Shortly before Donald Trump’s historic visit to Jerusalem’s Old City, the first for a sitting US president, the normally bustling stone alleyways stood deserted and silent, a strange sight for midday on a Monday. From early morning, the only people treading the ancient stones were a few confused tourists, bored shop owners, and hundreds of Israeli police and army forces.
More than 10,000 police officers are taking part in the two-day operation to secure places that Trump will visit, including the Church of the Holy Sepulchre and the Western Wall in the Old City, according to Israel Police spokesman Micky Rosenfeld.
Trump will proceed by foot from Jaffa Gate to the Church of the Holy Sepulchre, and will then head to the Western Wall, requiring police to completely shut down major arteries in the Old City, including the market in the Christian Quarter and the Jaffa Gate entrance, along with side streets leading to the places where Trump and his entourage will walk.
In addition to the security measures that shut down most of the Old City, the Arab-Israeli Higher Follow-Up Committee called a general commercial in the West Bank and Israel for Monday, encouraging the shuttering of all Israeli Arab and Palestinian businesses in solidarity with prisoners hunger striking in Israeli jails.
Even stores in areas that were open to pedestrians, such as the Arab market leading to Damascus Gate, had their gates drawn close and locked, due to the strike and lack of foot traffic. A few tourists filed through the dead streets, their footsteps echoing in the quiet.
In areas where police had blocked off key streets that led to Trump’s route, helpful residents stood at intersections, warning tourists of dead ends around the twists and turns of the narrow alleys.
“Surely, they can’t close the entire Old City?” grumbled Simon Cobbs, who was visiting from Brighton, England, as he made another turn into a blind alley, blocked by police officers and a white sheet. “There’s no information, that’s the problem. The hotel said the Old City would be open but we’re just getting sent around from place to place.”
Local business owners and residents shrugged their shoulders at the disruption. “Every time anything happens, they close the area,” said Raffoul Rofa, a lawyer and the director of the Society of St. Yves, a Catholic human rights advocacy organization whose headquarters is located near Jaffa Gate. “The US president comes, they close the area; the marathon comes, they close the area; it’s Jerusalem Day, they close the area; there’s car racing or a festival, they close the area. Today, it’s more strict because of Trump, but it’s not new.”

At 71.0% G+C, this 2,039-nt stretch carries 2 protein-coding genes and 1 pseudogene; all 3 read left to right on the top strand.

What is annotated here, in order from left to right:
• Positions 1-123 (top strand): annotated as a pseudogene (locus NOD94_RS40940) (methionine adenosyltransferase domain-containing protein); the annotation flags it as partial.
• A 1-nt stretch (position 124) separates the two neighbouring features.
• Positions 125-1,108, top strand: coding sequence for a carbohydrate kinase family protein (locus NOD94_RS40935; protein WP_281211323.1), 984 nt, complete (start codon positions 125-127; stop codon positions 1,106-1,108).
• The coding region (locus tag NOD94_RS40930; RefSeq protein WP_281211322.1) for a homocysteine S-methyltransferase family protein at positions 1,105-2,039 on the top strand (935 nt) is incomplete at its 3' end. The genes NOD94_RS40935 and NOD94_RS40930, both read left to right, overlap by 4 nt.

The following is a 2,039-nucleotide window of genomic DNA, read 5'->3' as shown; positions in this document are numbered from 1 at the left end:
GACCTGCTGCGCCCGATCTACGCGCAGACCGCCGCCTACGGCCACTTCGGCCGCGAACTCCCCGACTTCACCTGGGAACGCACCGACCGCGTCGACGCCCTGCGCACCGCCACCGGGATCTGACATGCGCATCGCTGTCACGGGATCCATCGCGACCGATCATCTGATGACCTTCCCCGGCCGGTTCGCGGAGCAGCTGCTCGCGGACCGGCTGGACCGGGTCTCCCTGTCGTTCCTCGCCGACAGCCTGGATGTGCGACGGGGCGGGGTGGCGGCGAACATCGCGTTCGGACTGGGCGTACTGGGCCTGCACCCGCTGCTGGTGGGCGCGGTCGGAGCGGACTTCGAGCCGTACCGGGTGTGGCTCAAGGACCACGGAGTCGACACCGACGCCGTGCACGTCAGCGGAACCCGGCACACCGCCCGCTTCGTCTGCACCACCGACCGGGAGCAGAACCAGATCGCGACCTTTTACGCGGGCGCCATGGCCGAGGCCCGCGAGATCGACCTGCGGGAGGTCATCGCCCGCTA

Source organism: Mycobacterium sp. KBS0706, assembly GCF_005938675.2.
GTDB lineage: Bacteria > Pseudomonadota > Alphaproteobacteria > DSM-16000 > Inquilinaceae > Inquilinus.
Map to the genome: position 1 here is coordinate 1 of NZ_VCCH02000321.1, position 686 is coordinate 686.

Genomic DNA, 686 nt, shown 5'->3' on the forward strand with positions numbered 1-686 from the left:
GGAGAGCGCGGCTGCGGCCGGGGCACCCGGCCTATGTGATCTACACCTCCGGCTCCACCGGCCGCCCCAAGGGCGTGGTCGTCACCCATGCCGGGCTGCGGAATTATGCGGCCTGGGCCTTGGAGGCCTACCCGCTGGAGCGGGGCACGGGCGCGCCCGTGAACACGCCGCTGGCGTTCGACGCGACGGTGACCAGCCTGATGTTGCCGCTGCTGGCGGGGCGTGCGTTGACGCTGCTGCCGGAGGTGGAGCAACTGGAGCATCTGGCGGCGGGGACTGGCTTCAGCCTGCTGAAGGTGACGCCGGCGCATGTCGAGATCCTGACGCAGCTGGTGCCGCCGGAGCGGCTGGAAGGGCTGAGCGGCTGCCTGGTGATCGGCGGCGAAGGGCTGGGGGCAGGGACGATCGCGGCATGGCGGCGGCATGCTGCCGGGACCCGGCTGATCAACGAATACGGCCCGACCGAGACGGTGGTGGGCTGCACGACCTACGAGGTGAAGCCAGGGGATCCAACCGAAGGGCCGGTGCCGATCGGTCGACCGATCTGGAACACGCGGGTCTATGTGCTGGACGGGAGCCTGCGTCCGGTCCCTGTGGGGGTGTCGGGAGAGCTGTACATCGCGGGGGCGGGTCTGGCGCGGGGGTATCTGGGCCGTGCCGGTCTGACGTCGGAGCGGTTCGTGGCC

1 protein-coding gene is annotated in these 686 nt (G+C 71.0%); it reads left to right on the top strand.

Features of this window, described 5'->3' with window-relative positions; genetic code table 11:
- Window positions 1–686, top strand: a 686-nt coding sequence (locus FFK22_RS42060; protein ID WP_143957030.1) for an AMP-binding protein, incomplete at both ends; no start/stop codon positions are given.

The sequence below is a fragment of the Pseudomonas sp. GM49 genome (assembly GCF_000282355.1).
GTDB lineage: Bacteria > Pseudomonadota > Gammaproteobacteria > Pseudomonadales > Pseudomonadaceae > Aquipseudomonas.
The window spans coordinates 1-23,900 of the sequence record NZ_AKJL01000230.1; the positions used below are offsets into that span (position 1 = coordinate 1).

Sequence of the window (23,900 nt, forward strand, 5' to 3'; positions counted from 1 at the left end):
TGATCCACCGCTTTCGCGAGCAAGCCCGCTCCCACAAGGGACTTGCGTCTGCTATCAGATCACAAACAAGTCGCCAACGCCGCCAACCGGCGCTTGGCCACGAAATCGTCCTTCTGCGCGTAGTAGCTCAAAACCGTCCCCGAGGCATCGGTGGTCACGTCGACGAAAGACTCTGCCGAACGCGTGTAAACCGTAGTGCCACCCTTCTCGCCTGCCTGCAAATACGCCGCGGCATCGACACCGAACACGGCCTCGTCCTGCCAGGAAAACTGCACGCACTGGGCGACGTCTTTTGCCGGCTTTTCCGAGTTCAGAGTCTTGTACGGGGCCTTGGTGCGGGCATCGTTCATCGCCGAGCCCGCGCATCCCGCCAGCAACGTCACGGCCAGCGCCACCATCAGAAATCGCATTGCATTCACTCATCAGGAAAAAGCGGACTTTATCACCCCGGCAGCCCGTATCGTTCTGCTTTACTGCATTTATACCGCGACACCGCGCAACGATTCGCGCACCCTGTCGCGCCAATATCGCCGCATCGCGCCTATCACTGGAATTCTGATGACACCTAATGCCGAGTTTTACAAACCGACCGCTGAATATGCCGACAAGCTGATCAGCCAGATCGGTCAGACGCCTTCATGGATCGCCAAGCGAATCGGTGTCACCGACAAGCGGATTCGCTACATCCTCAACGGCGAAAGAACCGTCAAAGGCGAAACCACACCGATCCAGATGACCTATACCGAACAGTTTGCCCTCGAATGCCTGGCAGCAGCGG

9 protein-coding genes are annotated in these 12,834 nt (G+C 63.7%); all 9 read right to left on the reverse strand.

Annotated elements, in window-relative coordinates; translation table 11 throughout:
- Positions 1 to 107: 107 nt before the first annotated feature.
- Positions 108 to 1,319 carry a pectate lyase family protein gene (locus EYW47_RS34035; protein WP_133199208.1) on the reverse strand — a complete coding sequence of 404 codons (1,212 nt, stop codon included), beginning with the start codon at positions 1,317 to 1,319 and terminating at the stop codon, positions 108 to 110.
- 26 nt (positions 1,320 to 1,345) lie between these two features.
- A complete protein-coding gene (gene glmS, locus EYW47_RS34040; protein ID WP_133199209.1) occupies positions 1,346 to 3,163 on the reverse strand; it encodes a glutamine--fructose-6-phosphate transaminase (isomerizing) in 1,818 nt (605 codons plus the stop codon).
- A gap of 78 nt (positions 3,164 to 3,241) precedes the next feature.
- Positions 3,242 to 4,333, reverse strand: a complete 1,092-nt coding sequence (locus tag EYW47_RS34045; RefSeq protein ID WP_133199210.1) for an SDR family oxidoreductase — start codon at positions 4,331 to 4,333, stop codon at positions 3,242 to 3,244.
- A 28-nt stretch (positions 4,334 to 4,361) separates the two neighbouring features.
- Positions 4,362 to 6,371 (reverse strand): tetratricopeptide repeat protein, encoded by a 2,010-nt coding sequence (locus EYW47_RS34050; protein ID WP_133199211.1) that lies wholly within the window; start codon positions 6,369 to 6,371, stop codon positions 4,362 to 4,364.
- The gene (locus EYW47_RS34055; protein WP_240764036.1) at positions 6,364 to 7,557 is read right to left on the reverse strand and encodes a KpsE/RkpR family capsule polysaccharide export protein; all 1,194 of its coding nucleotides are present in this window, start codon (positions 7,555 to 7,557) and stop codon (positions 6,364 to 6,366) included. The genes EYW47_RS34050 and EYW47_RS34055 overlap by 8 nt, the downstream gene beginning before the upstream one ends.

Rofa and many other residents expressed hope that Trump could bring peace to the region. “The indicators for Trump were full-heartedly with Israel, but lately he’s been retracting,” he said. “But no one knows, he’s an unpredictable person.”
“When I heard Trump won the presidency, a lot of people didn’t like him, but I was happy because I really think he’ll make peace,” said Kabaja Walit, a retired resident of the Christian Quarter who used to work for the Tourism Ministry. “He has a lot of money in his pocket and when he comes here, he comes with his own mind and his own money.”
Trump supporters David and Leah Weissman trekked out to the Old City with their daughter, Arayl, 9, in hopes of shaking Trump’s hand during his visit, but turned back when they realized how difficult it would be to get anywhere near his route. “We were hoping to meet him and salute him,” said Leah Weissman.
“We wanted to tell him that we hope he will keep his promise to let Israel run itself,” said David Weissman, a veteran of the US Army who served two deployments in Afghanistan before moving to Israel with his family four years ago. “I hope he gains an understanding of the conflict here, it’s a religious conflict, not it’s not about land. People have a misconception the conflict here is just about land.”
As Leah Weissman struggled up the stone steps with her daughter’s wheelchair, she said she has fought to keep her daughter at home and out of an institution. She dismissed Trump’s previous track record on disabilities, including making fun of a New York Times reporter with a disability during the campaign, and said that Trump “is maturing and understanding more.”
Many residents of the Old City said they hadn’t followed Trump’s trip to Saudi Arabia, where he made a historic arms deal and gave a speech about radical Islam. “About Saudi Arabia, we didn’t really care,” said Maher, a resident of the Christian Quarter who asked that his last name be withheld because he had opened his shop during the strike.
“It was just a lot of blah blah blah,” he said while sitting in his convenience store with some neighbors (it was empty of customers). “We’re hoping for peace — that’s the only thing that can save us.”
Trump’s visit also thwarted Lory Zarfati’s hope to bring her family, in from Italy, to the Western Wall. Her son is getting married Tuesday in Jerusalem, a date they picked before Trump, she noted wryly. The groom is from Italy and the bride is from France, and 30 people flew in from each country for the wedding.
“It’s been a bit difficult to organize how the family is moving around,” she said. “We can’t go to the Western Wall, and it’s a shame the market is closed. But we are still happy, because Jerusalem is such a beautiful city and we have a wedding tomorrow.”